In a year when Arctic warming rose to global prominence after temperatures hit a sweltering 32˚C inside the Arctic Circle, what are some of the specific issues that keep Arctic scientists awake at night?
Horizon caught up with eight experts in Reykjavik, Iceland, at the 6th edition of the Arctic Circle assembly, held between 19 and 21 October. The event brought together scientists, government officials, activists, business people, indigenous leaders and students to discuss a range of Arctic issues from climate change to sustainable development to security. We asked them what, in their views, are the most important challenges we face.
1. People who live in the Arctic risk losing their voice if we don’t cooperate internationally
- Dr Kirsi Latola, University of the Arctic, European Polar Board and University of Oulu, Finland
What worries me a lot are how (people in the Arctic will) get on with their everyday lives, when all these new pressures come from all around the world. It’s about climate change and globalisation. Very often the smaller voice gets pushed (down) under these bigger (economic) interests.
The research (priorities) therefore have to come from people in the Arctic. There has to be a link to the real needs and problems that people face in the Arctic and they need to get their voice heard.
What is essential is the co-production of knowledge, which means that researchers first meet communities, build trust, get to know them and they tell you what you should study. This is not happening as it should although (the issue) is more on the table.
I think that (improving international scientific cooperation) is (also) the key to everything. By pooling resources and expertise you can gain much more (such as sharing data and minimising scientists’ footprint in remote communities).
Dr Latola was involved in the EU-PolarNet white papers, which sought nearly 600 responses from people in the Arctic about their needs to shape research priorities.
2. Climate change is not gradual – significant changes can happen in just decades
- Prof. Marit-Solveig Seidenkrantz, Aarhus University, Denmark
What I worry most about is probably (Arctic) sea ice, as it has a major impact on the global heat distribution and ocean circulation. We don’t really know what the long-term factors are. As a geologist, I would say it’s very important to know what happened in the past to know whether the present changes are unprecedented. They likely are, but … unfortunately, we still have very little information on sea ice in the past.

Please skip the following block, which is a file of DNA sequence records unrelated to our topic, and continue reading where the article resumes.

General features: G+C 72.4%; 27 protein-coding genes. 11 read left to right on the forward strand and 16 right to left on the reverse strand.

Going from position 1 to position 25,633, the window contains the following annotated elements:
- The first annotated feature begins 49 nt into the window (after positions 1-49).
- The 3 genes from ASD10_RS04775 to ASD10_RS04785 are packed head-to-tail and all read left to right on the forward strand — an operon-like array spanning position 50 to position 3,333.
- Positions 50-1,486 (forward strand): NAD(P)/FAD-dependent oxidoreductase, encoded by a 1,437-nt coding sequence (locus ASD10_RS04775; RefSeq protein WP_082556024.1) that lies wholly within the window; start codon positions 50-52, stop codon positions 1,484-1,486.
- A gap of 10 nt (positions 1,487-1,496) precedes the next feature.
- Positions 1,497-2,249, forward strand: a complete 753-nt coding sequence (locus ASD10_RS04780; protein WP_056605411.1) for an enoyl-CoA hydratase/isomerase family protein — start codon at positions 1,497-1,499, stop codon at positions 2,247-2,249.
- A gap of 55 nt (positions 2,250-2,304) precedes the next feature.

Temperature has generally been the focus, but it is more and more clear that other aspects of the climate system are just as important, or more so. Another thing that I think is very important in climate (studies) is precipitation, as it impacts the lives of many people.
When it comes to Arctic and global climate tipping points, I think it’s become more and more clear to us that climate change is not actually gradual. Sometimes it seems gradual but, in most cases, the system reaches a point during the shift in climate where it moves from one state to another state fairly quickly. The geological records show that this change can happen within decades. And that is certainly scary, because it means that it is something that in principle can happen in our lifetimes.
3. Unlike CO2, we have no sinks for methane emissions
- Dr Lise Lotte Sørensen, Arctic Research Centre, Aarhus University, Denmark
I measure the release or the uptake of greenhouse gases over natural surfaces in the Arctic. And methane emissions are a really important (issue) because methane is a stronger greenhouse gas than CO2.
I think this is (an overlooked issue) as compared to CO2. Methane acts exactly in the same way as CO2. It captures, or you can say, absorbs, shortwave radiation which comes from solar radiation and releases it again as heat – long wave radiation. And that's what CO2 does. Methane is just a stronger release of heat.